• Discuss potential risks and backup plans for common technical issues.  
  • Get hands-on training to test features and event components in advance.  
  • Ask questions and solve problems as they arise.
  • Schedule a 1:1 GSE-IT consultation.
  • Open a help request.

Prepare Invitations and Registration

Your attendees are one of the most important components of your event. Email is your strongest tool for getting the word out and inviting people to register.

Develop an invitation list (Excel spreadsheet)

Need help developing a mailing list? Our colleagues may be able to share their mailing lists:

  • Alumni relations: Sara Cantwell in Development and Alumni Relations
  • Philadelphia educators: Caroline Watts of the Office of Community and School Engagement
  • Local education leaders: Mary Disangro of the Center for School Study Councils
  • Education innovators: Ben Greenwald of Catalyst @ Penn GSE
  • Staff and faculty: use the all-faculty and all-staff listservs
  • Students: Whitney Jones, Office of Student Services and Caroline Ciccone Gonzalez, Office of Student Records, have access to the all-student listserv, but usually it is recommended that you simply post the event in the Inside Penn GSE student newsletter.

Design the initial invitation (Mailchimp)

  • Mailchimp has easy-to-use templated designs that look more professional than an EventBrite invitation.
  • Consider hiring a graphic designer to enhance the design. Contact Penn GSE Communications for recommendations.
  • Follow the Penn GSE Branding and Style Manual to ensure proper Penn GSE branding of your invitation.
  • Be sure your invitation includes a link to your EventBrite registration platform (see below).

Set up registration (EventBrite)

  • EventBrite helps you manage your registrations and has the advantage of sending automated reminders.
  • Set up your event registration page, ticket information, and confirmation email before sending the Mailchimp invitation.
  • Include the event link in your registration confirmation email.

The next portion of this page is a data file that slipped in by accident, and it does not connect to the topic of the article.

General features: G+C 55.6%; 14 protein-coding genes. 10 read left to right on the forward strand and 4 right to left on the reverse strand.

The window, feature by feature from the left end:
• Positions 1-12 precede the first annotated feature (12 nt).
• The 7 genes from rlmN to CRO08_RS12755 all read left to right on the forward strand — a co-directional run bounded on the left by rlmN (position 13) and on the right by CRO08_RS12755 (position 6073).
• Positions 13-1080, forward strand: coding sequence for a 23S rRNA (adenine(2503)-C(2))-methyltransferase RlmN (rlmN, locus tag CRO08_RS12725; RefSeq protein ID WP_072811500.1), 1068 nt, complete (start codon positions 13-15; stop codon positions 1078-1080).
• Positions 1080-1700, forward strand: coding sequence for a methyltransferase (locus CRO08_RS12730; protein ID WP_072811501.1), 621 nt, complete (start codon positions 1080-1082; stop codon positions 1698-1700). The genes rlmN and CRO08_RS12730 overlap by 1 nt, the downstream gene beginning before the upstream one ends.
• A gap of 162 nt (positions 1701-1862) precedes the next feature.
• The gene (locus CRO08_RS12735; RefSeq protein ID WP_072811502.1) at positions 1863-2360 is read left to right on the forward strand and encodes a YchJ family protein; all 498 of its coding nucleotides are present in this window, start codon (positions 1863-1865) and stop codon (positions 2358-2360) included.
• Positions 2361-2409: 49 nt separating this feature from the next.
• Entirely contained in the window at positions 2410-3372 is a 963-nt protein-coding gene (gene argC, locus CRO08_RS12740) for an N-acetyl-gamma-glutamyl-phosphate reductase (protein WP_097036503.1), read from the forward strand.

• If you are planning to record and post the event publicly, you may want to include consent language in the registration process. See the Recording & Consent section under 'Know Accessibility & Consent Requirements'.

Communicate with Presenters

Be clear and concise with presenters about your expectations. Send Presenter Guidelines soon after participation is confirmed. Guidelines contain: 

  • Deadlines for submitting bios, photos, session descriptions, and tech needs
  • Timing of sessions & protocols for starting/ending 
  • Expectations for slides, audio, video, interactions, etc. 
  • Date for attending a Tech Check
  • Technology tips for using the platform
  • Tips for a professional appearance (lighting, camera angle, etc.)

To get started, see our sample Virtual Event Presenter Guidelines.

Anticipate Glitches: Backchannels, Tech Checks, & Run of Show

Holding tech checks and run of show meetings is critical to success for all virtual events. Consider them mandatory and schedule them early. 

Team Backchannel – Three weeks before the event

During the live event, you will need a way to communicate with team members if any unexpected issues arise. Set up the backchannel about three weeks before the event.

  • Use a phone text chat or a Microsoft Teams group chat.
  • Avoid using Zoom’s chat functionality; messages can be missed when the chat pod is active. 
  • Have cell phone numbers accessible in case voice calls are necessary.  
  • GSE-IT can help you set up a backchannel if needed.

Tech Checks – Two weeks before the event

  • Who attends: Presenters, external moderators, tech leads, project manager.
  • What to do: Verify or update software version; test microphones, video & screen sharing; open & navigate slides; walk through typical presenter actions; confirm whether presenter or host will “drive” slides; test your team backchannel.
  • Use our sample Virtual Event Tech Check Checklist.

Run of Show – 1 to 3 days before the event

  • Who attends: The entire event planning team.